India: where a million new jobs a month isn’t enough

Anu Anand May 13, 2019
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Laborers stand on the side of the road hoping to pick up work on April 9, 2019 in Bhopal, India. Stringer/Getty Images

India: where a million new jobs a month isn’t enough

Anu Anand May 13, 2019
Laborers stand on the side of the road hoping to pick up work on April 9, 2019 in Bhopal, India. Stringer/Getty Images
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India’s young, smart and vibrant workforce is a great resource. But the economy isn’t generating enough jobs to lift living standards.

India needs to create one million jobs every month just to absorb new workers, and better job opportunities have become a top priority for voters as the current government of Prime Minister Narendra Modi fights for re-election.

Underemployment — where workers want to work more hours but can’t find a full-time job — is an even bigger problem.

Anand Kumar came to Delhi as an impoverished child and mopped floors to survive.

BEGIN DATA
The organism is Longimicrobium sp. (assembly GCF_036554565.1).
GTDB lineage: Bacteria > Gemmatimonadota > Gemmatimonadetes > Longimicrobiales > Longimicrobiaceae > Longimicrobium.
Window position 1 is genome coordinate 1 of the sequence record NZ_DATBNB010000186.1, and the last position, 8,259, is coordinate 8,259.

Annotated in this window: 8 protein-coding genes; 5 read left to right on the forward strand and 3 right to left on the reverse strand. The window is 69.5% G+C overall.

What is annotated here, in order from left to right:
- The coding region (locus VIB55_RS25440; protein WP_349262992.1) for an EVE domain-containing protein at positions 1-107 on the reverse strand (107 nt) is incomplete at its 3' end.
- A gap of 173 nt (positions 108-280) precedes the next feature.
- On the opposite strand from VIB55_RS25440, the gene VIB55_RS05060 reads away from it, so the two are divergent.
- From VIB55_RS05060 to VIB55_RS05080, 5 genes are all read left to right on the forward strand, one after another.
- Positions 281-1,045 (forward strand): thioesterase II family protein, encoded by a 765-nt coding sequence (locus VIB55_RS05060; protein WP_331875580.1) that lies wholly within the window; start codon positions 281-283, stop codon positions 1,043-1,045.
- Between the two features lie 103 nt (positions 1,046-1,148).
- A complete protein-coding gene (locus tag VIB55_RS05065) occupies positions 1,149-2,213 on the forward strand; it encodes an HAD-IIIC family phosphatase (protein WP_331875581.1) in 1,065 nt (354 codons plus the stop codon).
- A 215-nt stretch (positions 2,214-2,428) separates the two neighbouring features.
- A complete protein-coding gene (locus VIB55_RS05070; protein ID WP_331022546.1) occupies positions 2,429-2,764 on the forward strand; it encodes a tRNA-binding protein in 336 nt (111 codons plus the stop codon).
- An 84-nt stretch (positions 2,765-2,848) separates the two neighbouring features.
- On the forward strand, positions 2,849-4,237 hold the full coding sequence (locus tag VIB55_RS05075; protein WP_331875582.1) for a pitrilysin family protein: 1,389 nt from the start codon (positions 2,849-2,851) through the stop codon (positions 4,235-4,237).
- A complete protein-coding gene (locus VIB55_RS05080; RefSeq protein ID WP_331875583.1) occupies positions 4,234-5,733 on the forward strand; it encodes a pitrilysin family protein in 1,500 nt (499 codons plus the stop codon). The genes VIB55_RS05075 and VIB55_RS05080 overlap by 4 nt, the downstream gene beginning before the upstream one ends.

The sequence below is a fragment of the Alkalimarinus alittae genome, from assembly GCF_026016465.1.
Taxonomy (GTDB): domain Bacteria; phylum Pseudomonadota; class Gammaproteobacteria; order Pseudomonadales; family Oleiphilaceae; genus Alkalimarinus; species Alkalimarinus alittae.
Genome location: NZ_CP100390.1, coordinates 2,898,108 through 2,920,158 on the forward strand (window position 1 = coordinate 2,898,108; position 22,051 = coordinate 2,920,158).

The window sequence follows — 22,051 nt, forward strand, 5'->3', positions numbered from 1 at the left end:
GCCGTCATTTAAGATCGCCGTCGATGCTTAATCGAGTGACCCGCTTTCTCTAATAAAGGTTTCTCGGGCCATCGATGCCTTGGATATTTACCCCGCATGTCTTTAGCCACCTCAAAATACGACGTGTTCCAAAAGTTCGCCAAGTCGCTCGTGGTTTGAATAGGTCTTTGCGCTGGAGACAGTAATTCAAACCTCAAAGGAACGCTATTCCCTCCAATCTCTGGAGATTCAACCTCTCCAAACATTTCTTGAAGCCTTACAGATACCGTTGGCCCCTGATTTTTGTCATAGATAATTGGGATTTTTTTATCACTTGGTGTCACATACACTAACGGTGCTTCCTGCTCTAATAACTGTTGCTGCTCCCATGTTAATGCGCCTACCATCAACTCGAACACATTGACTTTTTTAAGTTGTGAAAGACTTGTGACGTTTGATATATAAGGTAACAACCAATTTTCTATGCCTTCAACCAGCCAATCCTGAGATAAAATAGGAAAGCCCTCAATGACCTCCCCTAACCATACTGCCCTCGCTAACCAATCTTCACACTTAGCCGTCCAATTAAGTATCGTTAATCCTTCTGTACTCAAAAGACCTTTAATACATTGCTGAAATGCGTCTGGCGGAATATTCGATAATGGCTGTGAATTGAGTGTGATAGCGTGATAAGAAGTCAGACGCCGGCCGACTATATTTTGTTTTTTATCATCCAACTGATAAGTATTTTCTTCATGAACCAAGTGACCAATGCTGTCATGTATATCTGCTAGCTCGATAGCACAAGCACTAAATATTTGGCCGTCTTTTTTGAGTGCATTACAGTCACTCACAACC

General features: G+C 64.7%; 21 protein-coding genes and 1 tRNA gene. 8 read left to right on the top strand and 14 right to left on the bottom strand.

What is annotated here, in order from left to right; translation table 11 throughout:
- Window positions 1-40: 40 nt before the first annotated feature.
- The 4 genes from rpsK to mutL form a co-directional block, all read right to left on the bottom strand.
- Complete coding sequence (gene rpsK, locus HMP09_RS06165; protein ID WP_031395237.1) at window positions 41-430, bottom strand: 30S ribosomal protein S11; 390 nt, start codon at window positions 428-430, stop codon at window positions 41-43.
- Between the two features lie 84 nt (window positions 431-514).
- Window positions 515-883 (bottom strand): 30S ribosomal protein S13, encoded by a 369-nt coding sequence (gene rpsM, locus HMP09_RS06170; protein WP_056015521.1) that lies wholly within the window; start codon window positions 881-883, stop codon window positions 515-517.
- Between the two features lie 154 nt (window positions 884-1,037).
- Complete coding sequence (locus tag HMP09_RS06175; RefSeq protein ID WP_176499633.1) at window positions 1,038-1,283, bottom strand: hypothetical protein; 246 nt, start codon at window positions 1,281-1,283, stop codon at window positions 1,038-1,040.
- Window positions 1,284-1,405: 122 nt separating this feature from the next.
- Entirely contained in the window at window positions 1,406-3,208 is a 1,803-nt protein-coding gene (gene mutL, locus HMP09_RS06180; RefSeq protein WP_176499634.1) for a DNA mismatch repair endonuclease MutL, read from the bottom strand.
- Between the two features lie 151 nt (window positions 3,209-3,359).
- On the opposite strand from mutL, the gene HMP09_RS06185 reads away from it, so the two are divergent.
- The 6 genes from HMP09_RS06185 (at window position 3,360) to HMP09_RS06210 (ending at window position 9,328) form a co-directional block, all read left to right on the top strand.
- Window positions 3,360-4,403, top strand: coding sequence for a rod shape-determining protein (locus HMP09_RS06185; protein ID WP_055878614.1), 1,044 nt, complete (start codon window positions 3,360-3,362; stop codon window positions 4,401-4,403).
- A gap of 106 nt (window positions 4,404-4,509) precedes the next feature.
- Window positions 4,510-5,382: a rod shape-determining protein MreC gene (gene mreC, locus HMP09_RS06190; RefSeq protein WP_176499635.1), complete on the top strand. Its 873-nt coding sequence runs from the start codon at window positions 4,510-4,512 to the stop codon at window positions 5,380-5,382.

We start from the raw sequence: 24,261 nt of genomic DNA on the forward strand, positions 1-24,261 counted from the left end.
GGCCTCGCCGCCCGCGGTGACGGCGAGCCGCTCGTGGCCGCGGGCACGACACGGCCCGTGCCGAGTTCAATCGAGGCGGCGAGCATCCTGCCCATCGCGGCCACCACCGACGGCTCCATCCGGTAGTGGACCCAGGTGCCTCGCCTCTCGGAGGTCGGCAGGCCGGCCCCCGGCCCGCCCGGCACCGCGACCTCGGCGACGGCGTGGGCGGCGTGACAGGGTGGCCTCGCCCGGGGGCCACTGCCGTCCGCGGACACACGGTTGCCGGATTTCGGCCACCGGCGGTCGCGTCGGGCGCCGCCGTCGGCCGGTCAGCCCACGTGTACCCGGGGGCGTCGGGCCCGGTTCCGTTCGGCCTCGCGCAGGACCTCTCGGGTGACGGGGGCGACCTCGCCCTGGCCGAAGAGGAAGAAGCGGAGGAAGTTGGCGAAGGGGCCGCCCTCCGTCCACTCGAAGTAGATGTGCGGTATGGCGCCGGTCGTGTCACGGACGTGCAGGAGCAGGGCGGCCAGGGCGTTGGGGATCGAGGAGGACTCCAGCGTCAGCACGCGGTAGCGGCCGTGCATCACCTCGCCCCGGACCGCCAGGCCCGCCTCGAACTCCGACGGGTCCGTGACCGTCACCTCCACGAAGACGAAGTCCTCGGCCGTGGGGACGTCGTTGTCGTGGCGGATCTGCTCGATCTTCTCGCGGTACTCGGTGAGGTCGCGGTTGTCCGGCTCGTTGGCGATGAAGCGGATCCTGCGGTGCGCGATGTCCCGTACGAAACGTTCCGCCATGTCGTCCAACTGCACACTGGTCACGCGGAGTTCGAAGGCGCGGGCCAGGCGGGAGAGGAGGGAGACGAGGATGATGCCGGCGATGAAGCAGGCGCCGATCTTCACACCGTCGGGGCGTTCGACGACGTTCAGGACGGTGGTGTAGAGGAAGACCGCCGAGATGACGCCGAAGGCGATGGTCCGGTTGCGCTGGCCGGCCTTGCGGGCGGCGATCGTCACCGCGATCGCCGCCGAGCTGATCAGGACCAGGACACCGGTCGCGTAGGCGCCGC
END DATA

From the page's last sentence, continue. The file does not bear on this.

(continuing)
Anand Kumar thought a college degree would help him secure a government job. (Photo: BBC)

Now 28 years old, he worked full-time while studying in the hope that his hard work would lead to a coveted job in the Indian government.

But a lack of opportunity means he’s currently working as a door-to-door salesman.

Kumar, who is his family’s sole earner, sells small business owners the trucks his employer makes.

“Private companies want you to work six days a week for very little money. They’re squeezing you for profits. A government job is more secure,” Kumar said.

Searching for security

Across India, millions of workers like Kumar are struggling to find well-paid, secure jobs.

But despite the lack of job opportunities, Anand says he’ll still vote for India’s ruling party, the BJP.

“In my village we used to say ‘wow!’ when electricity came a few hours a day — it was so rare. Now, we have electricity 18 hours a day. We need to give the BJP more time to achieve what they promised,” he said.

“I feel disappointed that I’ve got a job paying only half of what I want. But when I look back on my circumstances in childhood I think, well, things are still better.”

Click the audio player above to hear the full story.

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